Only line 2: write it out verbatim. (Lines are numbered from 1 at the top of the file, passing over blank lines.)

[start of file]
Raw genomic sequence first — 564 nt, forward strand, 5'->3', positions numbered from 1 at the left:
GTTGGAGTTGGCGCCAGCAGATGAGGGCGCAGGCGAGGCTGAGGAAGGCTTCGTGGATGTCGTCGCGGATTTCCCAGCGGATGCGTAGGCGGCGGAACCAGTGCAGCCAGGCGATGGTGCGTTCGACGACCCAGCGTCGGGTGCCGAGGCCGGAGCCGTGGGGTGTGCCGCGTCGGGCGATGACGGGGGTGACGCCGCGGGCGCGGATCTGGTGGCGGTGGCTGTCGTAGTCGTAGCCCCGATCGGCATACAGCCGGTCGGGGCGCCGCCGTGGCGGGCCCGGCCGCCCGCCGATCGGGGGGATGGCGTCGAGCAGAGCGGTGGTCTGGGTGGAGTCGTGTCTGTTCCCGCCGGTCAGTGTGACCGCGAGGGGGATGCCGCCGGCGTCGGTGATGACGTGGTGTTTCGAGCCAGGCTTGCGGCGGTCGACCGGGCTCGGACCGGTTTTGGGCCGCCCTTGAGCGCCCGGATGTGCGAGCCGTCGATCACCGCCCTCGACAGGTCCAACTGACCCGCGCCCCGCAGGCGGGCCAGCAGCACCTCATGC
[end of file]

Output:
GTTGGAGTTGGCGCCAGCAGATGAGGGCGCAGGCGAGGCTGAGGAAGGCTTCGTGGATGTCGTCGCGGATTTCCCAGCGGATGCGTAGGCGGCGGAACCAGTGCAGCCAGGCGATGGTGCGTTCGACGACCCAGCGTCGGGTGCCGAGGCCGGAGCCGTGGGGTGTGCCGCGTCGGGCGATGACGGGGGTGACGCCGCGGGCGCGGATCTGGTGGCGGTGGCTGTCGTAGTCGTAGCCCCGATCGGCATACAGCCGGTCGGGGCGCCGCCGTGGCGGGCCCGGCCGCCCGCCGATCGGGGGGATGGCGTCGAGCAGAGCGGTGGTCTGGGTGGAGTCGTGTCTGTTCCCGCCGGTCAGTGTGACCGCGAGGGGGATGCCGCCGGCGTCGGTGATGACGTGGTGTTTCGAGCCAGGCTTGCGGCGGTCGACCGGGCTCGGACCGGTTTTGGGCCGCCCTTGAGCGCCCGGATGTGCGAGCCGTCGATCACCGCCCTCGACAGGTCCAACTGACCCGCGCCCCGCAGGCGGGCCAGCAGCACCTCATGC